We'll see if the Romney trend continues in the next couple of weeks...if it does, he is almost sure to pick-up at least a few more swing states.

Somebody Helped You
Our political discourse has become so toxic that everything gets taken out of context these days.  When, during the primary campaign, Mitt Romney said:

"I want individuals to have their own insurance. That means the insurance company will have an incentive to keep you healthy. It also means that if you don’t like what they do, you could fire them. I like being able to fire people who provide services to me. You know, if someone isn’t giving the good service, I want to say, I’m going to go get someone else to provide this service to."

Instantly, ads were on the air showing the piece of that quote that said "I like being able to fire people".  Clearly, firing employees was not at all what Mitt was talking about, he was talking about the consumer retaining a choice of service providers related to insurance, something we would all want.  But it didn't matter in the gotcha politics of today.

Similarly, President Obama said this about the relationship between our society and business start-ups this week:
"If you were successful, somebody along the line gave you some help.  There was a great teacher somewhere in your life.  Somebody helped to create this unbelievable American system that we have that allowed you to thrive.  Somebody invested in roads and bridges.  If you’ve got a business. you didn’t build that.  Somebody else made that happen.  The Internet didn’t get invented on its own.  Government research created the Internet so that all the companies could make money off the Internet.
The point is, is that when we succeed, we succeed because of our individual initiative, but also because we do things together.  There are some things, just like fighting fires, we don’t do on our own.  I mean, imagine if everybody had their own fire service.  That would be a hard way to organize fighting fires."

There is frankly almost nothing in that quote that a reasonable person could disagree with.  Would anyone argue that businesses benefit from the existence of roads, bridges and the internet?  Do any of us who have had success not agree that that was at least in part due to teachers that cared and people that gave us our break?

We can disagree over the size and scope of government, but trying to twist what the President said into a claim that government is responsible for business start-ups is quite a pretzel.

How about we all make a deal to listen to at least a paragraph of a speech rather than pick the 5 words that sound bad when taken out of context?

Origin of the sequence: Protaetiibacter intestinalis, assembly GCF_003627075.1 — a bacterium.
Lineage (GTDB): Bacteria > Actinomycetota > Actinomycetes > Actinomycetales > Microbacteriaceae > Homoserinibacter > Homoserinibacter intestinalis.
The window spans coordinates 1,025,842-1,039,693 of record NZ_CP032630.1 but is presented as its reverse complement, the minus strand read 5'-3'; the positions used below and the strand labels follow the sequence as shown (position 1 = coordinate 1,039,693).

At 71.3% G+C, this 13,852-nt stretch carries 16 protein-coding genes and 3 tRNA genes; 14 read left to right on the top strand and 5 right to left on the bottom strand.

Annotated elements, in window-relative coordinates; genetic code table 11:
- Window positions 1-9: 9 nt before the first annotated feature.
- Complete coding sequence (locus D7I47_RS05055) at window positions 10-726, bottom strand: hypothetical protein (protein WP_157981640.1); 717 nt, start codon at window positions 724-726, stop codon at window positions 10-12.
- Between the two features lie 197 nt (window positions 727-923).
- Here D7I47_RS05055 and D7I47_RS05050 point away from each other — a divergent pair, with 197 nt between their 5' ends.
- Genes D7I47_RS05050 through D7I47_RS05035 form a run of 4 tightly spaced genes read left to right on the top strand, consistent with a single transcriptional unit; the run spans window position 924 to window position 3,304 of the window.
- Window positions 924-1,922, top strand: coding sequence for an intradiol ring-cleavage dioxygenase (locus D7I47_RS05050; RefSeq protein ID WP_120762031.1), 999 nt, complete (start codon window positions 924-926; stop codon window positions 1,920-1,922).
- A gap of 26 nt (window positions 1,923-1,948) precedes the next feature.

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Saturday, July 14, 2012

The Big 2012 Electoral Map - The Race Tightens Again, Obama Plays Dirty

2012 Presidential Update
Days Until the Election: 115
Projected Popular Vote Total: Obama +1.0% (Obama down 2.2% from 2 weeks ago)
Projected Electoral Vote Total: Obama 332, Romney 206 (unchanged from 2 weeks ago)

Mitt Romney has made inroads on President Obama's lead over the past two weeks as the economic news has largely been depressing and the President's insistence on trying to make the campaign about Romney's role at Bain Capital (more on that later) appears to be falling flat, at least to this point.

What Romney has not yet been able to do, at least on my map, is swing the electoral map in a significant way.  I have yet to have a single map that has Romney leading in the electoral college and despite picking up 2.2% in the national polls over the past two weeks, Mitt has not gained a single state.

What he has accomplished is to broaden and tighten the battlefield.  There are 95 electoral votes that currently sit in the "Lean Obama" category and all of them are within 2.8% in my projection.  This means that if Mitt makes the kind of inroads over the next 2 weeks that he has over the past two weeks, he is likely to pick up a fair chunk of them.

If we were to assume that movements in the national polls happen evenly across the country (not necessarily true, but a reasonable proxy), we see a couple of things.  First of all, at a dead even popular vote race, Romney would pick up between 35 and 48 electoral votes (he would pick up Florida and Iowa, Virginia would be a dead heat.)  This would put his prospective total at between 241 and 254 electoral votes, still shy of the 270 needed to win (hence my earlier post about the structural electoral college advantage that President Obama owns), but well within striking distance.  If Romney were to reverse the national polls to a 1% lead for himself, he adds Michigan and Ohio (and locks in Virginia), giving himself 288 electoral votes and putting him over the top.  So, Obama's structural advantage really only matters at the margins, that is, if the national race is within 1 point.